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Viva Brother Nagi from Kerning Cultures
Sep14

Viva Brother Nagi from Kerning Cultures

Nagi Daifallah was a young farm worker from Yemen who moved to California in the early 1970s when he was just 20 years old. He went on to become one of the organizers of the infamous 1973 grape strike in California, led by Cesar Chavez. But one night in 1973, after a day of striking he was beaten to death by a local county sheriff outside a restaurant in Lamont, California. Although the sheriff who killed him never faced justice,...

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A History of Traditional Root Healing (ENCORE)
Sep07

A History of Traditional Root Healing (ENCORE)

In some parts of the world, traditional herbal remedies are the norm.  When we  think of natural remedies we tend to think of older generations living in remote areas, in far away  countries,  with little access to modern healthcare.  We rarely think about the ancient medicinal plants that might exist in our very own cities. On today’s episode we look at plant and herb medicines through the lens of Michele Elizabeth Lee the...

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The Response: Heatwaves and Energy Poverty in the Mediterranean
Aug31

The Response: Heatwaves and Energy Poverty in the Mediterranean

In today’s episode, we’re going to focus on energy poverty. When temperatures rise to the point where they become dangerous, what happens to people who can’t escape the heat? As temperatures continue to soar and extreme heatwaves become the norm, a lack of resources to stay cool — so, having access to things like air conditioning, for example, — is a huge issue across the world. To find out how people are fighting energy...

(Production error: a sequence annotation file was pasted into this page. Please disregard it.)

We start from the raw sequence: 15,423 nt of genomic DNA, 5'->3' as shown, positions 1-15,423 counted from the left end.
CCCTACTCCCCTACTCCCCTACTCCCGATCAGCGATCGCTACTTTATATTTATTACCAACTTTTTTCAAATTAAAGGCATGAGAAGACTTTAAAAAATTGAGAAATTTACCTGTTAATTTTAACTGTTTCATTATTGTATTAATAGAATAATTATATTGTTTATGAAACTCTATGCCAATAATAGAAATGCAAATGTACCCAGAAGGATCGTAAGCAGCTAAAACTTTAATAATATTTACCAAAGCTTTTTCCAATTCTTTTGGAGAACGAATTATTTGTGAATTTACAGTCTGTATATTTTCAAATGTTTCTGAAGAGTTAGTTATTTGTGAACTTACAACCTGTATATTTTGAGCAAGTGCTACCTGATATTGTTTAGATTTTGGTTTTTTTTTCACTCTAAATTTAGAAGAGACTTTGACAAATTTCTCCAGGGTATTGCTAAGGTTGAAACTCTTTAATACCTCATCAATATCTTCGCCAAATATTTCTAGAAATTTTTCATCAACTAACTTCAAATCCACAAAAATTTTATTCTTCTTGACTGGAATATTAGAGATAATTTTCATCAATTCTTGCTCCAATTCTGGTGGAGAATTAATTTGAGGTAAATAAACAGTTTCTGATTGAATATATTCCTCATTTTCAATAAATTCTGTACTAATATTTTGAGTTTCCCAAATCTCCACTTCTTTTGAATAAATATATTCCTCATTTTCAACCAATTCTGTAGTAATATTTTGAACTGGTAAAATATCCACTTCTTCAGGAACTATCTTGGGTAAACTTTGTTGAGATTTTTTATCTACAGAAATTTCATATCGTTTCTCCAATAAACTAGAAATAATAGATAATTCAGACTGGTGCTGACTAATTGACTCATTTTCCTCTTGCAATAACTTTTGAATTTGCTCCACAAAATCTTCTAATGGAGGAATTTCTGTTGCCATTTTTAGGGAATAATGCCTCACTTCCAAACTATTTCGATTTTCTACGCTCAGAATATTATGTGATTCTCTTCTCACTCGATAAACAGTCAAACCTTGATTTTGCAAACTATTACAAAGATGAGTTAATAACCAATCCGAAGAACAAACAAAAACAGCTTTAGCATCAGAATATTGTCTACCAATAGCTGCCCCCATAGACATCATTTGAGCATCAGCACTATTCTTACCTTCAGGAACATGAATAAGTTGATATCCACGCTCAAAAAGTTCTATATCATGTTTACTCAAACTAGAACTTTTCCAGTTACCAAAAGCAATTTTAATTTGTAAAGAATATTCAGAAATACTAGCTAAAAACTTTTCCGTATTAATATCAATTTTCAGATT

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The Way Home
Aug18

The Way Home

    We visit two distinct projects working with food to revitalize identity and ancestry: Part one: In many Indigenous communities, there’s a gap in knowledge about growing and cooking traditional foods. On the Blackfeet Nation in rural Montana, Mariah Gladstone and Kenneth Cook are trying to change that. They launched an online cooking show called Indigikitchen and in this episode, we follow them into the field as...

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Escape to Cairo from Kerning Cultures
Jul27

Escape to Cairo from Kerning Cultures

  In October 1960, the walls were closing in for Patrice Lumumba. Months earlier, he had been celebrated as the Congo’s first democratically elected prime minister after decades of brutal colonial rule. But now, he had been overthrown in a coup and was being kept under house arrest by his political opponent. With Lumumba’s life at risk, the Egyptian government under Gamal Abdel Nasser proposed a dangerous and unusual plan to have...

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How to Hold Back the Ocean
Jul21

How to Hold Back the Ocean

  As climate change melts the polar ice caps and raises sea levels, how will we adapt? We visit two locations: On Sapelo Island Georgia, the last remaining Gullah Geechee community fights to save their ancestral lands from the flood waters. Instead of leaving their land, or building a giant sea wall, they’ve chosen to use oysters to create what’s called a living shoreline. We take a look at how they’re built and...

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